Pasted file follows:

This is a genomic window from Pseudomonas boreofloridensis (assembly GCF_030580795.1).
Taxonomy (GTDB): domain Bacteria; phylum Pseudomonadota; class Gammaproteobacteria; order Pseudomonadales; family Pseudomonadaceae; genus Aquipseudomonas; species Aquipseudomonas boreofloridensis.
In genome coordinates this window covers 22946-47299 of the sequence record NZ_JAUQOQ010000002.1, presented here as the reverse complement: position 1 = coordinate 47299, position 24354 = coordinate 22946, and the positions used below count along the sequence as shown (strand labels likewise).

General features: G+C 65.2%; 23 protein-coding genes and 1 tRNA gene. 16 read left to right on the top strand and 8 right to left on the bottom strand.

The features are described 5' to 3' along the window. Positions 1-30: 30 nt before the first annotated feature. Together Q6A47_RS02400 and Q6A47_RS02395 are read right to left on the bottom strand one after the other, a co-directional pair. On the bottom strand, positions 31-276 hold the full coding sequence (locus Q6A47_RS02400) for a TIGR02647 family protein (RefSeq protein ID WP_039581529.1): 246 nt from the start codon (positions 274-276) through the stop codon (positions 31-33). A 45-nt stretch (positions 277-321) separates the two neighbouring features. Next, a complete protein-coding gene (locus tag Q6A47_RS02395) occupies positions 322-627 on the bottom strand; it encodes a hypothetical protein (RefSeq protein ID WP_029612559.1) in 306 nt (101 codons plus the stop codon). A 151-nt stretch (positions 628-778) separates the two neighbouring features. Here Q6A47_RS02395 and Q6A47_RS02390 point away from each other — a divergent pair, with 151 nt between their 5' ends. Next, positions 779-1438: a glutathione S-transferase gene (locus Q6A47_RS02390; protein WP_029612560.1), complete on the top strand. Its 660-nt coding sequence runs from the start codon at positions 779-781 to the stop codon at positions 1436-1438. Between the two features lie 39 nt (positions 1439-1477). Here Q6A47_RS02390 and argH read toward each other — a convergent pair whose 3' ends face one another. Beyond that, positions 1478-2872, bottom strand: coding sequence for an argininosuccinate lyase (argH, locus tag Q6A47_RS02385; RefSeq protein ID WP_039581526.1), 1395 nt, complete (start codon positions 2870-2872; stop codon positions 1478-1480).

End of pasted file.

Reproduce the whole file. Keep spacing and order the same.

This is a genomic window from Pseudomonas boreofloridensis (assembly GCF_030580795.1).
Taxonomy (GTDB): domain Bacteria; phylum Pseudomonadota; class Gammaproteobacteria; order Pseudomonadales; family Pseudomonadaceae; genus Aquipseudomonas; species Aquipseudomonas boreofloridensis.
In genome coordinates this window covers 22946-47299 of the sequence record NZ_JAUQOQ010000002.1, presented here as the reverse complement: position 1 = coordinate 47299, position 24354 = coordinate 22946, and the positions used below count along the sequence as shown (strand labels likewise).

General features: G+C 65.2%; 23 protein-coding genes and 1 tRNA gene. 16 read left to right on the top strand and 8 right to left on the bottom strand.

The features are described 5' to 3' along the window. Positions 1-30: 30 nt before the first annotated feature. Together Q6A47_RS02400 and Q6A47_RS02395 are read right to left on the bottom strand one after the other, a co-directional pair. On the bottom strand, positions 31-276 hold the full coding sequence (locus Q6A47_RS02400) for a TIGR02647 family protein (RefSeq protein ID WP_039581529.1): 246 nt from the start codon (positions 274-276) through the stop codon (positions 31-33). A 45-nt stretch (positions 277-321) separates the two neighbouring features. Next, a complete protein-coding gene (locus tag Q6A47_RS02395) occupies positions 322-627 on the bottom strand; it encodes a hypothetical protein (RefSeq protein ID WP_029612559.1) in 306 nt (101 codons plus the stop codon). A 151-nt stretch (positions 628-778) separates the two neighbouring features. Here Q6A47_RS02395 and Q6A47_RS02390 point away from each other — a divergent pair, with 151 nt between their 5' ends. Next, positions 779-1438: a glutathione S-transferase gene (locus Q6A47_RS02390; protein WP_029612560.1), complete on the top strand. Its 660-nt coding sequence runs from the start codon at positions 779-781 to the stop codon at positions 1436-1438. Between the two features lie 39 nt (positions 1439-1477). Here Q6A47_RS02390 and argH read toward each other — a convergent pair whose 3' ends face one another. Beyond that, positions 1478-2872, bottom strand: coding sequence for an argininosuccinate lyase (argH, locus tag Q6A47_RS02385; RefSeq protein ID WP_039581526.1), 1395 nt, complete (start codon positions 2870-2872; stop codon positions 1478-1480).